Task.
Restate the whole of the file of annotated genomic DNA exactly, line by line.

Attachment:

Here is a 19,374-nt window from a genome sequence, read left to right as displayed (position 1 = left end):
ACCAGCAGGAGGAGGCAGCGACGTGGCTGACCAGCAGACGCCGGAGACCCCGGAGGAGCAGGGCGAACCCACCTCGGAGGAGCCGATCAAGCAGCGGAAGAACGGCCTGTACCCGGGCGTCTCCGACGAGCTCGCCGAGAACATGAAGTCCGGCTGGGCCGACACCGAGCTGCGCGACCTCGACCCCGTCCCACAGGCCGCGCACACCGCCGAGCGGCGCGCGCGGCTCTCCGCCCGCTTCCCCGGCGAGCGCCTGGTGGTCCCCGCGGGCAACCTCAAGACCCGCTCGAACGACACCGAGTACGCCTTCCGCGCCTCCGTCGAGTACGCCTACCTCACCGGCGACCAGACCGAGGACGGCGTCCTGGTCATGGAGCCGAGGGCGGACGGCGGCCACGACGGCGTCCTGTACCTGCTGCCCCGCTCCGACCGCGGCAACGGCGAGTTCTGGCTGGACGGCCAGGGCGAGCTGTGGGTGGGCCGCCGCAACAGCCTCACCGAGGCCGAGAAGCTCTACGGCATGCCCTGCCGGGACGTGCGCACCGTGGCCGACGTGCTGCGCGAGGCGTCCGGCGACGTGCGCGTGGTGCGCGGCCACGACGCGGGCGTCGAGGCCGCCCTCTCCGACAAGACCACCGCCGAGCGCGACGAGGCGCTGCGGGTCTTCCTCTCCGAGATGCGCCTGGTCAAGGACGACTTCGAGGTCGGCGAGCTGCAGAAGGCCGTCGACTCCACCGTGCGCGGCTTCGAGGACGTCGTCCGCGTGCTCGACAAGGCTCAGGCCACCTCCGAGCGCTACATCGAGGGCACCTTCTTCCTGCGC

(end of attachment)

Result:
Here is a 19,374-nt window from a genome sequence, read left to right as displayed (position 1 = left end):
ACCAGCAGGAGGAGGCAGCGACGTGGCTGACCAGCAGACGCCGGAGACCCCGGAGGAGCAGGGCGAACCCACCTCGGAGGAGCCGATCAAGCAGCGGAAGAACGGCCTGTACCCGGGCGTCTCCGACGAGCTCGCCGAGAACATGAAGTCCGGCTGGGCCGACACCGAGCTGCGCGACCTCGACCCCGTCCCACAGGCCGCGCACACCGCCGAGCGGCGCGCGCGGCTCTCCGCCCGCTTCCCCGGCGAGCGCCTGGTGGTCCCCGCGGGCAACCTCAAGACCCGCTCGAACGACACCGAGTACGCCTTCCGCGCCTCCGTCGAGTACGCCTACCTCACCGGCGACCAGACCGAGGACGGCGTCCTGGTCATGGAGCCGAGGGCGGACGGCGGCCACGACGGCGTCCTGTACCTGCTGCCCCGCTCCGACCGCGGCAACGGCGAGTTCTGGCTGGACGGCCAGGGCGAGCTGTGGGTGGGCCGCCGCAACAGCCTCACCGAGGCCGAGAAGCTCTACGGCATGCCCTGCCGGGACGTGCGCACCGTGGCCGACGTGCTGCGCGAGGCGTCCGGCGACGTGCGCGTGGTGCGCGGCCACGACGCGGGCGTCGAGGCCGCCCTCTCCGACAAGACCACCGCCGAGCGCGACGAGGCGCTGCGGGTCTTCCTCTCCGAGATGCGCCTGGTCAAGGACGACTTCGAGGTCGGCGAGCTGCAGAAGGCCGTCGACTCCACCGTGCGCGGCTTCGAGGACGTCGTCCGCGTGCTCGACAAGGCTCAGGCCACCTCCGAGCGCTACATCGAGGGCACCTTCTTCCTGCGC